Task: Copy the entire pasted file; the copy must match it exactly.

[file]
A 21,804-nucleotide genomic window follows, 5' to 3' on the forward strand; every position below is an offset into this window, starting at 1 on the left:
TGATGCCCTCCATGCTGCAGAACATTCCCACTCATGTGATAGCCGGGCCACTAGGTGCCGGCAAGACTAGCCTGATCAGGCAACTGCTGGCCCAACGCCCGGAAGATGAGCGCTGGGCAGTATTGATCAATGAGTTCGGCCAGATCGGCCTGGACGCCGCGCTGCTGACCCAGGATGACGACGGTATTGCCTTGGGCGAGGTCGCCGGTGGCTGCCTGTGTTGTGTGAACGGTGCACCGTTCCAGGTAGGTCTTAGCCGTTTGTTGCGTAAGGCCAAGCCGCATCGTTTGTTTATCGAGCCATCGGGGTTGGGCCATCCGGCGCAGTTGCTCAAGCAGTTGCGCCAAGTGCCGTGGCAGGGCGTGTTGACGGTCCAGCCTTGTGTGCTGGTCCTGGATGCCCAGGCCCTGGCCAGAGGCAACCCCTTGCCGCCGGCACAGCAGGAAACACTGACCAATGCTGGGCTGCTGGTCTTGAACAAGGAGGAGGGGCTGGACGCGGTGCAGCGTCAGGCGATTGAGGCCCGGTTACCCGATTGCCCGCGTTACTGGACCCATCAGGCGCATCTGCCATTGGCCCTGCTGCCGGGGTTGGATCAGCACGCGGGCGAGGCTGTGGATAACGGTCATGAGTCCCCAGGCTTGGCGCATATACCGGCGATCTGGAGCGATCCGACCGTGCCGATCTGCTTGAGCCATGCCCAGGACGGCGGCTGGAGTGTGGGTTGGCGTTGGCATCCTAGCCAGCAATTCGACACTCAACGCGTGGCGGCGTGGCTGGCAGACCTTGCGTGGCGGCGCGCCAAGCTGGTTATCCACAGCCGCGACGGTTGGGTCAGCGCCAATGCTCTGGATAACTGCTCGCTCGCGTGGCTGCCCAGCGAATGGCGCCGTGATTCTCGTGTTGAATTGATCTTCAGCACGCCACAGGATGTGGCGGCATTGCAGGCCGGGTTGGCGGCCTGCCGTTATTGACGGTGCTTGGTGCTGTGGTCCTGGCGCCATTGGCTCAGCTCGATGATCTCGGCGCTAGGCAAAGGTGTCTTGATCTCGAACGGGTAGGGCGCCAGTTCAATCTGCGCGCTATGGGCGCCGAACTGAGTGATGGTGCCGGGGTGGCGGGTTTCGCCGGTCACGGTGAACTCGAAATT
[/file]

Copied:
A 21,804-nucleotide genomic window follows, 5' to 3' on the forward strand; every position below is an offset into this window, starting at 1 on the left:
TGATGCCCTCCATGCTGCAGAACATTCCCACTCATGTGATAGCCGGGCCACTAGGTGCCGGCAAGACTAGCCTGATCAGGCAACTGCTGGCCCAACGCCCGGAAGATGAGCGCTGGGCAGTATTGATCAATGAGTTCGGCCAGATCGGCCTGGACGCCGCGCTGCTGACCCAGGATGACGACGGTATTGCCTTGGGCGAGGTCGCCGGTGGCTGCCTGTGTTGTGTGAACGGTGCACCGTTCCAGGTAGGTCTTAGCCGTTTGTTGCGTAAGGCCAAGCCGCATCGTTTGTTTATCGAGCCATCGGGGTTGGGCCATCCGGCGCAGTTGCTCAAGCAGTTGCGCCAAGTGCCGTGGCAGGGCGTGTTGACGGTCCAGCCTTGTGTGCTGGTCCTGGATGCCCAGGCCCTGGCCAGAGGCAACCCCTTGCCGCCGGCACAGCAGGAAACACTGACCAATGCTGGGCTGCTGGTCTTGAACAAGGAGGAGGGGCTGGACGCGGTGCAGCGTCAGGCGATTGAGGCCCGGTTACCCGATTGCCCGCGTTACTGGACCCATCAGGCGCATCTGCCATTGGCCCTGCTGCCGGGGTTGGATCAGCACGCGGGCGAGGCTGTGGATAACGGTCATGAGTCCCCAGGCTTGGCGCATATACCGGCGATCTGGAGCGATCCGACCGTGCCGATCTGCTTGAGCCATGCCCAGGACGGCGGCTGGAGTGTGGGTTGGCGTTGGCATCCTAGCCAGCAATTCGACACTCAACGCGTGGCGGCGTGGCTGGCAGACCTTGCGTGGCGGCGCGCCAAGCTGGTTATCCACAGCCGCGACGGTTGGGTCAGCGCCAATGCTCTGGATAACTGCTCGCTCGCGTGGCTGCCCAGCGAATGGCGCCGTGATTCTCGTGTTGAATTGATCTTCAGCACGCCACAGGATGTGGCGGCATTGCAGGCCGGGTTGGCGGCCTGCCGTTATTGACGGTGCTTGGTGCTGTGGTCCTGGCGCCATTGGCTCAGCTCGATGATCTCGGCGCTAGGCAAAGGTGTCTTGATCTCGAACGGGTAGGGCGCCAGTTCAATCTGCGCGCTATGGGCGCCGAACTGAGTGATGGTGCCGGGGTGGCGGGTTTCGCCGGTCACGGTGAACTCGAAATT